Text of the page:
Curiously, Boot pretty much skips over the Vietnam war per se in his discussion, only citing some sort of mysterious “massive drawdown” in the 1970s. But shame on us! We failed to keep the Russians from invading Afghanistan, and did not respond with military force when the Iranian radicals captured our embassy staff. But let's say the post-Vietnam era was not the debacle that it was. Would we really have jumped into the ring to defend Afghanistan against the Russians, as he implies we should have? What we did do, it seems to me, was much more strategic, which was to support Afghan partisans. The fact that they later morphed into the Taliban... well, that's another story.
And why would we have needed a world-class and global army to rescue the hostages in Iran? This sounds like a small, elite unit operation to me. What kept it from happening was not lack of readiness, but gross incompetence on the part of Carter (who, it can be argued, caused the crisis in the first place by giving the Shah sanctuary). Let's not forget that the hostages were set free about five minutes after Reagan took office – not by an army magically transformed in that short time, but with a promise (made through diplomatic channels) to, basically, vaporize Tehran if they weren't let go.
But all was not lost. Things improved markedly later on, and the evidence for this is our victory in the Gulf War. But then, on the heels of that victory, we once again greedily insisted on a “peace dividend”, and I guess the result was the events of 9/11/2001. I mean, gosh, if we hadn't been so hedonistic we might have managed to prevent 9/11! (Once again, Max, let's see some evidence on this.)
And finally, we reach the bottom of the pit with Iraq and Afghanistan – and yet Boot seems to think that these, as well as all previous, involvements were perfectly jolly, fine, and necessary. He says, for instance, that “our abdication of leadership [after World War I] made a second world war more likely.” Well... who ever said that our involvement in World War I automatically made us a “leader”? A leader over Europe? Did anyone over there agree with that? Only in the feverish delusions of Woodrow Wilson would such a thing ever seem like a reality.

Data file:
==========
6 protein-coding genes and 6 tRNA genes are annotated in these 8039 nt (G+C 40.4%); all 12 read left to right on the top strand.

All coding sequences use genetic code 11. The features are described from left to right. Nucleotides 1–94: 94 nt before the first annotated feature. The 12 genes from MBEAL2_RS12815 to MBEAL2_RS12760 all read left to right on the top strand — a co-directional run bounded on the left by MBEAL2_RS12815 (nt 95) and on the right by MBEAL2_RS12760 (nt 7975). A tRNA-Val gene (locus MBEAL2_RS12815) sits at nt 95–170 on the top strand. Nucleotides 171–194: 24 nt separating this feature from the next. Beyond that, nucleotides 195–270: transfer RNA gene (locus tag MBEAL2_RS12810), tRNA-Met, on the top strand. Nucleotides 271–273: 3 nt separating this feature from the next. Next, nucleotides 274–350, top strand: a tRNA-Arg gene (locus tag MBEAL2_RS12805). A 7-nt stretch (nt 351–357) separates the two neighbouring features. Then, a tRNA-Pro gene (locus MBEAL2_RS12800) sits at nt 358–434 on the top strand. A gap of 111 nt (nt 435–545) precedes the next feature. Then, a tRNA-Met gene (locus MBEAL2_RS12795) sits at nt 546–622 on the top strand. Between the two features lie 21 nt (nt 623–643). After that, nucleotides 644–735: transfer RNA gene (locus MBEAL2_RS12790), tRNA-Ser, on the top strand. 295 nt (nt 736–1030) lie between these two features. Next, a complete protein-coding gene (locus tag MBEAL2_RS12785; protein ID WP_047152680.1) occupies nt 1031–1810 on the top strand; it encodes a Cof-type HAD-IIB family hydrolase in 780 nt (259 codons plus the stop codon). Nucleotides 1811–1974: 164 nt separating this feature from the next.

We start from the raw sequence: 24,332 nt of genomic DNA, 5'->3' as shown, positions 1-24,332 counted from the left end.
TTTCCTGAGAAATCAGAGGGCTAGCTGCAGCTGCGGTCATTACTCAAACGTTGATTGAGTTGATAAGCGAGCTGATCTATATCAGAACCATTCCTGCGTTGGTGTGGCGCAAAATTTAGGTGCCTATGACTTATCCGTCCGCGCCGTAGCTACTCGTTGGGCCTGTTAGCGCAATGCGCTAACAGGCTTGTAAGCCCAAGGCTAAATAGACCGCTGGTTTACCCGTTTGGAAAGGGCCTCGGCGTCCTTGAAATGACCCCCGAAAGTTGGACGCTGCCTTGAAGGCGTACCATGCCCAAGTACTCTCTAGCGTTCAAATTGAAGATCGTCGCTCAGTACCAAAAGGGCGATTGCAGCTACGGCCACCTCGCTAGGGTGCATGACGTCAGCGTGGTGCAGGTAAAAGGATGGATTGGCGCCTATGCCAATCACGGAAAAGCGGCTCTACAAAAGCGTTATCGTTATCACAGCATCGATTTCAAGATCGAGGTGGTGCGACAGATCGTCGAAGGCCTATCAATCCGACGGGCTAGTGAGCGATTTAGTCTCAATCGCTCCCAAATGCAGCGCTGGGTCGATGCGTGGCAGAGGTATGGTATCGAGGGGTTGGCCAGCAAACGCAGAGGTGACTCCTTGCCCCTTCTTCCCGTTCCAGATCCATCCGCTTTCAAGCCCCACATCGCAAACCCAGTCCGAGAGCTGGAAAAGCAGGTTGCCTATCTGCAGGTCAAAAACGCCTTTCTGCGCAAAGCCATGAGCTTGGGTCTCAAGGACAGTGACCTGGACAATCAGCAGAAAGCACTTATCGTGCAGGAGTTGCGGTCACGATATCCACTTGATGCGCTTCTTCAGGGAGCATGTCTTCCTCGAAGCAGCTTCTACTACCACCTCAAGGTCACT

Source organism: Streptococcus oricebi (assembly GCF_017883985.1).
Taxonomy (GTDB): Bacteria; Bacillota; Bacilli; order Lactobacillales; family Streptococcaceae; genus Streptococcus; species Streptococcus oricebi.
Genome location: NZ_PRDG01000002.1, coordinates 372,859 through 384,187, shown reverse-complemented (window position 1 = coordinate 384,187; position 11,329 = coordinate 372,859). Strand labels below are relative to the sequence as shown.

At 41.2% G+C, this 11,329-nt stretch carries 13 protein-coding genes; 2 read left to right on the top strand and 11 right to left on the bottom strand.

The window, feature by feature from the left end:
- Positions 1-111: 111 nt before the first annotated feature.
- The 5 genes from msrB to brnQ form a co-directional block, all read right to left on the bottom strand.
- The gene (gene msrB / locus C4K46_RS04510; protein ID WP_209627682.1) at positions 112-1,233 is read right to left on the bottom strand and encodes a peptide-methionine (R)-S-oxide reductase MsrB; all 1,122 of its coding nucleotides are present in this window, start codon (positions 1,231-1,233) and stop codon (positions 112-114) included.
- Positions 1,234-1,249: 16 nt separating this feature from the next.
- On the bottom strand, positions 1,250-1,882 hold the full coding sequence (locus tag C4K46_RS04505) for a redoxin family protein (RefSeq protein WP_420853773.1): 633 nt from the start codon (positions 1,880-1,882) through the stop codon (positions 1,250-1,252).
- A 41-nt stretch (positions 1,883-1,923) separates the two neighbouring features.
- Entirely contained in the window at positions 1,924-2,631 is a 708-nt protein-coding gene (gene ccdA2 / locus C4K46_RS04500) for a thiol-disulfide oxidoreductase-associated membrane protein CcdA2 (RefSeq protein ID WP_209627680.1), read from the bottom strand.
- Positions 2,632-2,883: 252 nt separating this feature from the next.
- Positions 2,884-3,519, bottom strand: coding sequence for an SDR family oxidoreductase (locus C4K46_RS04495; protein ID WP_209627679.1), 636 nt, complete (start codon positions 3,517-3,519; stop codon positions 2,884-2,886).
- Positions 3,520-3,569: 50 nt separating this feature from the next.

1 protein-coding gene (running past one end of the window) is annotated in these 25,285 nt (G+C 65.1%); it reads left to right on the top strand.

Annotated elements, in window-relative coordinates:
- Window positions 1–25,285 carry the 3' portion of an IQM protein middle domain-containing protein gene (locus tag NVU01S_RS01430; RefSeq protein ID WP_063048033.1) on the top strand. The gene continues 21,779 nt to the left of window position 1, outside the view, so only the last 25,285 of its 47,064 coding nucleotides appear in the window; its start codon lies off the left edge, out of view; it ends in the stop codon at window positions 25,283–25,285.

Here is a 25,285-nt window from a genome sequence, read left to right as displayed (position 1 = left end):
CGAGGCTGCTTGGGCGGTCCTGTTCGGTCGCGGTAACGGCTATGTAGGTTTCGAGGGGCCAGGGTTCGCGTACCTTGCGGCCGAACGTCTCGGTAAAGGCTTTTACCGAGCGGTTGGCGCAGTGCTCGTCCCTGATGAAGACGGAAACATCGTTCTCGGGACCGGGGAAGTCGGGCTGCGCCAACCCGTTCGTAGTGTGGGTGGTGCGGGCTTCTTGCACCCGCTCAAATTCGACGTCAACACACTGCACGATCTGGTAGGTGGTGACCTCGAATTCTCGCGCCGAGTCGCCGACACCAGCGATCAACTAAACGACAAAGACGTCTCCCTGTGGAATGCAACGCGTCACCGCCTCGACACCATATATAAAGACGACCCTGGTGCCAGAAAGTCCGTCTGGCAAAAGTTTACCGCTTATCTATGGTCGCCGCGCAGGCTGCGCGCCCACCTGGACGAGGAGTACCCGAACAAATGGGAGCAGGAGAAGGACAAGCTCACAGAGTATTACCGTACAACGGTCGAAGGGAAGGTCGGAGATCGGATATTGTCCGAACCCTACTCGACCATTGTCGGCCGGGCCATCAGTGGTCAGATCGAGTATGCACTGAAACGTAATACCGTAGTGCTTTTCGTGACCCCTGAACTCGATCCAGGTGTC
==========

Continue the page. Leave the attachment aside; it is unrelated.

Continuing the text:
Do you see the reasoning (or lack thereof) here? Whenever anything good happens, it's because we were “prepared” and “ready”. When bad things happen it's because we insisted on doing something else with our lives besides making war. Or, as Richard Spencer pointed out in “Israel and Empire” (Taki's Magazine, June 25, 2008), “Setbacks are opportunities for demanding we redouble our efforts; successes are justifications for a long-term presence. All outcomes lead to the same policy.”* And with the current emphasis on small, agile, elite, high-tech units, why is Boot arguing for what seems to be the massive military structure of wars up through World War II? Isn't it obvious that human wave tactics are a thing of the past? Or maybe he doesn't think so.
And mainly, there is never any question about the justifiability of our war-fighting efforts – any war we get involved in is, by definition, just and proper. The only fault Boot ever finds is that we don't act sooner, or with more resources. Or, that we're not already in any place where war breaks out, in order to nip it in the bud. Clearly, his ideal world would be one in which the United States was heavily armed beyond even the wildest dreams of the Pentagon, and had troops stationed on every acre of land on the planet, in order to keep anyone else from starting anything. The fact that this would be, number one, impossible, and number two, self-defeating doesn't seem to enter his consciousness... nor does the question of whether this should be the sole mission of the United States. Were we really put on this earth to do nothing but police everybody else? While the rest of the world occasionally enjoys periods of peace, this is forbidden to us, because we have a higher duty to perform – and yet who gave us this assignment if not ourselves? Why is our military budget greater than that of the rest of the world combined... unless we really are supposed to be the world's army? But if that's the case, why does the rest of the world typically object to our efforts, and urge us to leave at the earliest possible opportunity (except the ones who are making big money from our military bases, etc.)?
It really is difficult, at times, to tell the difference between a ruling, dominant empire and a bunch of short-tempered, paranoid, delusional dupes. Max Boot is all for empire, but the delusion shows through as bright as day.